Chugach National Forest: concerns about FS’s interpretation of “traditional activities”

June 27, 2015

Terri Marceron

Forest Supervisor, Chugach National Forest

161 East 1st Avenue, Door 8

Anchorage, AK 99501

Dear Supervisor Marceron:

This letter is a follow-up to the Alaska Quiet Rights Coalition’s (AQRC) recent letter commenting on the Chugach National Forest’s Preliminary Need to Change the Forest Plan, Wild & Scenic River Evaluation and Wilderness Area Inventory and Evaluation documents. A further review of the Assessment report leads us to want to underscore the position we have taken repeatedly concerning the Forest Service’s interpretation of Section 1110(a) of ANILCA.

As you are aware, AQRC has commented that we find the FS’s interpretation of “traditional activity” contained in Section 1110(a) of ANILCA to be overly-broad which leads to consequences we do not believe Congress intended. We believe the language in the FS public guidance, “What Can I Do In Wilderness”, dated Nov. 2005, at p. 6, ties “traditional activity” to “recreation activities” that “generally occur(ed) in the area at the time of designation”. However, we are not aware of any factual determination made by the FS to determine whether an activity, such as recreational snowmachining, was occurring in the WSA in 1980. It seems to us that CNF has conflated two concepts: gathering wood or picking berries (activities we would all agree should be considered traditional and probably were occurring in the WSA in 1980 ) using a snowmachine as the means of travel somehow got transformed into considering recreational snowmachining itself as a “traditional activity”. This transformation means present-day recreational snowmachining is allowed, without question, in the WSA and thus, upon designation, anywhere within Congressionally-designated Wilderness which surely goes way beyond the narrow exception Congress intended in order to accommodate the Alaskan way of life.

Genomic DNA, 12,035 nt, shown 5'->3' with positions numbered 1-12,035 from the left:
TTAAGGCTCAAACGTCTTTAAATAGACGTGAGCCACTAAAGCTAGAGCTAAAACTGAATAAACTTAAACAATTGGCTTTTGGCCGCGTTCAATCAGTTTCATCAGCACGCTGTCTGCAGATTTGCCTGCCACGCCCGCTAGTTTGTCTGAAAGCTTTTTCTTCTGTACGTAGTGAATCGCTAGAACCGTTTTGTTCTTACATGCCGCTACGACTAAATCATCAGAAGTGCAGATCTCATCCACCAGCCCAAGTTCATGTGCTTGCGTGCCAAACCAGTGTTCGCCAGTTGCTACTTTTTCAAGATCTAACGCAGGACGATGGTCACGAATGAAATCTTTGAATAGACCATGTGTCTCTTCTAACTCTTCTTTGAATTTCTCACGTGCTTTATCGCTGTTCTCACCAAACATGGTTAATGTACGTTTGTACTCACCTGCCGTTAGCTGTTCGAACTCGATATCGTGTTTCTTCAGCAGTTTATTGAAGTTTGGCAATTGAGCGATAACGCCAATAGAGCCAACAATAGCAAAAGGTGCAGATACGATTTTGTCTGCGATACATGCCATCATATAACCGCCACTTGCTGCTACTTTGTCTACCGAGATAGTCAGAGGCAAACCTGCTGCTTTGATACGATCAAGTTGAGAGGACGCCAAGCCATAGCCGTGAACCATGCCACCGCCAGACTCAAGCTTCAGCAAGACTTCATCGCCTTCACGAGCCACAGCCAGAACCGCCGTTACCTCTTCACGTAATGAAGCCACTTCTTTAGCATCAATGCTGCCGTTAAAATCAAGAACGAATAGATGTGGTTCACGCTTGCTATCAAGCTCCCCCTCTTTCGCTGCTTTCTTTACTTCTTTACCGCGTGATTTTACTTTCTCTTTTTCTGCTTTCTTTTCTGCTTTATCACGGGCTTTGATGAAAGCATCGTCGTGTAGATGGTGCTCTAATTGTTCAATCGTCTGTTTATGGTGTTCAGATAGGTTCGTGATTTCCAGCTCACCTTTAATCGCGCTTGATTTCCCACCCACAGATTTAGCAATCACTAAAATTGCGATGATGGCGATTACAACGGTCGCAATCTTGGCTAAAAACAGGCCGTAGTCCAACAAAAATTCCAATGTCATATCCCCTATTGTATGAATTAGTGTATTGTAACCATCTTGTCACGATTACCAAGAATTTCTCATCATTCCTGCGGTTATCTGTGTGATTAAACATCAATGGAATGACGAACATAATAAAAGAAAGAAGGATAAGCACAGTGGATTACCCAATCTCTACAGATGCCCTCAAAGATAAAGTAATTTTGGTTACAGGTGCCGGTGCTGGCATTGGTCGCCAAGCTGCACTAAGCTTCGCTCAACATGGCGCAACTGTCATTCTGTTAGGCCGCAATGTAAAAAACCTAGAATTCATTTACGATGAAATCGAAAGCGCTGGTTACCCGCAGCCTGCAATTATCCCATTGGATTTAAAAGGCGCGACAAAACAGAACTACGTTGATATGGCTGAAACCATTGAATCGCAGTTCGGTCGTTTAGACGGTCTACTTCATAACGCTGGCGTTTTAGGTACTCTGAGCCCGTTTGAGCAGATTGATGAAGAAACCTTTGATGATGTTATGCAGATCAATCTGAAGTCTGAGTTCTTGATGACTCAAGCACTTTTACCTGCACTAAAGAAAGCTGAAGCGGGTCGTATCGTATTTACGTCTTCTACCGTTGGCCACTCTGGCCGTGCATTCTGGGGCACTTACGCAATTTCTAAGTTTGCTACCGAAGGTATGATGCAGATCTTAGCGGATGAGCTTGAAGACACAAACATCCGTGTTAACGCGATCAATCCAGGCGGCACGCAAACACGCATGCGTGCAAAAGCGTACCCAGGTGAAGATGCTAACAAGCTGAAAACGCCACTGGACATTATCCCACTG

We further believe this Forest Service interpretation leads to some misleading and anomalous results. For example, Table 54 in the Assessment report entitled “Winter motor vehicle access within the Chugach National Forest (acres)” does not include the acres contained in the WSA. We would argue that since no “tests” are applied, any snowmachiner is free to recreate in the WSA and therefore those nearly 2 million acres need to be included for the table to be accurate. Moreover, in various documents and maps these nearly 2 million acres are coded as “Closed to Motorized Use Except for Subsistence and Traditional Activities”, but we would point out that none of those acres are in fact closed.

AQRC has no idea of how many snowmachine trips for the purpose of recreation are routinely made into the WSA and we understand CNF doesn’t either, in the absence of monitoring this activity. Whether many or few, the underlying point is one of fairness between the allocations made for non-motorized and motorized recreational opportunities in Chugach National Forest. We also believe that the question of what acres the FS considers open/closed to recreational snowmachining will need to be addressed in the over-snow vehicle travel plan. Thank you for this opportunity for additional comment.

Sincerely yours,

Brian Okonek, President Alaska Quiet Rights Coalition

P.O. Box 202592

Anchorage, AK 99520